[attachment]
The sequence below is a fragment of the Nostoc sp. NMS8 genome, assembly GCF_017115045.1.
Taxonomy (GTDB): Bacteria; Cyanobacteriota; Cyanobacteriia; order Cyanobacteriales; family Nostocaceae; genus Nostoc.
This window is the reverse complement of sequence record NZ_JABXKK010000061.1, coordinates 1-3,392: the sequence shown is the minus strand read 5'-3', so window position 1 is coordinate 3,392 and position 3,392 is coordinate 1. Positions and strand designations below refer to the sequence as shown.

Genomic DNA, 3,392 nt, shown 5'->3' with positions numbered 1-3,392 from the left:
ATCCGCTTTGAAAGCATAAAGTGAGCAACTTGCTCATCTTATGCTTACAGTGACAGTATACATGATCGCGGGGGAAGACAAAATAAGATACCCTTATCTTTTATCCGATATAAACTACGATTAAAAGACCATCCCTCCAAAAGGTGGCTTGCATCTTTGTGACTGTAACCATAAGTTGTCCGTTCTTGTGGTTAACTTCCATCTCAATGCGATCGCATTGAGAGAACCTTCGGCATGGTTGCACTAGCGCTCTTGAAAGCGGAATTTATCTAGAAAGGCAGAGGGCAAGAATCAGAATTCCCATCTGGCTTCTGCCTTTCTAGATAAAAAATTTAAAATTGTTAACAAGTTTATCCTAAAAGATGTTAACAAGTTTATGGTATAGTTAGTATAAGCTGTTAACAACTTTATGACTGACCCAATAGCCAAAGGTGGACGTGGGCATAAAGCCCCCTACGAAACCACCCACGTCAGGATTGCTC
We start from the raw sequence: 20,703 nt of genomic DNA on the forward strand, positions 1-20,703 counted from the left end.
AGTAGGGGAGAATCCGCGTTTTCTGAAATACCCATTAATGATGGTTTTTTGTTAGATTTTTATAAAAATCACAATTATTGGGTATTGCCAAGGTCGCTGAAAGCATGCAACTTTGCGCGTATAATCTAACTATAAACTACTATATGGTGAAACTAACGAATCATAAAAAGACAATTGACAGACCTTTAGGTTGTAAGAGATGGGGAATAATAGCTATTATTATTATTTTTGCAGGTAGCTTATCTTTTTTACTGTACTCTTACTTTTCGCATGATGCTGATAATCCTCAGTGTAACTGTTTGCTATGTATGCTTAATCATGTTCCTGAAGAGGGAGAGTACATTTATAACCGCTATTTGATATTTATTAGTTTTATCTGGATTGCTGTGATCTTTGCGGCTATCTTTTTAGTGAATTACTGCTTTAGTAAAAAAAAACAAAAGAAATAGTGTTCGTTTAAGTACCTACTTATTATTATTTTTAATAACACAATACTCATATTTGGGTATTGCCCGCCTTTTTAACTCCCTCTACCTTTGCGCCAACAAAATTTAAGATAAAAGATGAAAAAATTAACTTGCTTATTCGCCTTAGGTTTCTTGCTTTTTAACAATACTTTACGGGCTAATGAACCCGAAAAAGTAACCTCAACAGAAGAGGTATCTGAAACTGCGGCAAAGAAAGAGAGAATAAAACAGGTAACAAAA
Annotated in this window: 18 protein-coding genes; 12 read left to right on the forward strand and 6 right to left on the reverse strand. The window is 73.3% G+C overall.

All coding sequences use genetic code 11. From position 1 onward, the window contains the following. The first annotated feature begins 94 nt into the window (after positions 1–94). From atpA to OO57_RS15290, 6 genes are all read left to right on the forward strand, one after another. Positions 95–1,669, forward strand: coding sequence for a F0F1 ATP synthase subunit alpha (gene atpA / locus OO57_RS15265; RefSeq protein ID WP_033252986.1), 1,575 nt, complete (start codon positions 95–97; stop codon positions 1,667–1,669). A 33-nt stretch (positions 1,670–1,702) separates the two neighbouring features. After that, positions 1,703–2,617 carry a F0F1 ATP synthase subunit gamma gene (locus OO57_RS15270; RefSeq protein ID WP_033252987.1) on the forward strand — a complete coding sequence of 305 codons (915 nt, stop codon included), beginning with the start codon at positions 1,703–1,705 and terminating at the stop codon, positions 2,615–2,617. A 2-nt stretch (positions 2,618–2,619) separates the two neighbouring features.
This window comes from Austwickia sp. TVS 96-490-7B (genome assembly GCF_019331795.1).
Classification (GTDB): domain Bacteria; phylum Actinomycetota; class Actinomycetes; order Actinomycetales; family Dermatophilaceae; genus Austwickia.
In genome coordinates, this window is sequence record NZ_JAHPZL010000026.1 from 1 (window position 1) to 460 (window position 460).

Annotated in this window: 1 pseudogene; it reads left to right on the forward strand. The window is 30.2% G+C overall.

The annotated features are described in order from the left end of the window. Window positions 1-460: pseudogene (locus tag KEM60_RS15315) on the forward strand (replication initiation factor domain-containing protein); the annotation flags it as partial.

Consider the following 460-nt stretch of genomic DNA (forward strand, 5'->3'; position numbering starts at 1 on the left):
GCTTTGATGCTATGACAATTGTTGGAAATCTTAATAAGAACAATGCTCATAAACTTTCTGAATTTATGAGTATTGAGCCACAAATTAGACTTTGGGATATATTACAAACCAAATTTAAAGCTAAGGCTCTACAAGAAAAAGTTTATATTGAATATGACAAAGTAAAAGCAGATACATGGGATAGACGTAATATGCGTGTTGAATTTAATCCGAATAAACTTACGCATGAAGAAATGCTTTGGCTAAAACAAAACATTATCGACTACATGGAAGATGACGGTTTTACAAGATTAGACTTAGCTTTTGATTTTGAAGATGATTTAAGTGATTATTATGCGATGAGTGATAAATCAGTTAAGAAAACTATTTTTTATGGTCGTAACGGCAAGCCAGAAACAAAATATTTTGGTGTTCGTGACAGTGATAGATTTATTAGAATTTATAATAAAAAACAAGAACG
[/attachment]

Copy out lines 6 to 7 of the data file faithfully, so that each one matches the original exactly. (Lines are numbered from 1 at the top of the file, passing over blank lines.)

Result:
We start from the raw sequence: 20,703 nt of genomic DNA on the forward strand, positions 1-20,703 counted from the left end.
AGTAGGGGAGAATCCGCGTTTTCTGAAATACCCATTAATGATGGTTTTTTGTTAGATTTTTATAAAAATCACAATTATTGGGTATTGCCAAGGTCGCTGAAAGCATGCAACTTTGCGCGTATAATCTAACTATAAACTACTATATGGTGAAACTAACGAATCATAAAAAGACAATTGACAGACCTTTAGGTTGTAAGAGATGGGGAATAATAGCTATTATTATTATTTTTGCAGGTAGCTTATCTTTTTTACTGTACTCTTACTTTTCGCATGATGCTGATAATCCTCAGTGTAACTGTTTGCTATGTATGCTTAATCATGTTCCTGAAGAGGGAGAGTACATTTATAACCGCTATTTGATATTTATTAGTTTTATCTGGATTGCTGTGATCTTTGCGGCTATCTTTTTAGTGAATTACTGCTTTAGTAAAAAAAAACAAAAGAAATAGTGTTCGTTTAAGTACCTACTTATTATTATTTTTAATAACACAATACTCATATTTGGGTATTGCCCGCCTTTTTAACTCCCTCTACCTTTGCGCCAACAAAATTTAAGATAAAAGATGAAAAAATTAACTTGCTTATTCGCCTTAGGTTTCTTGCTTTTTAACAATACTTTACGGGCTAATGAACCCGAAAAAGTAACCTCAACAGAAGAGGTATCTGAAACTGCGGCAAAGAAAGAGAGAATAAAACAGGTAACAAAA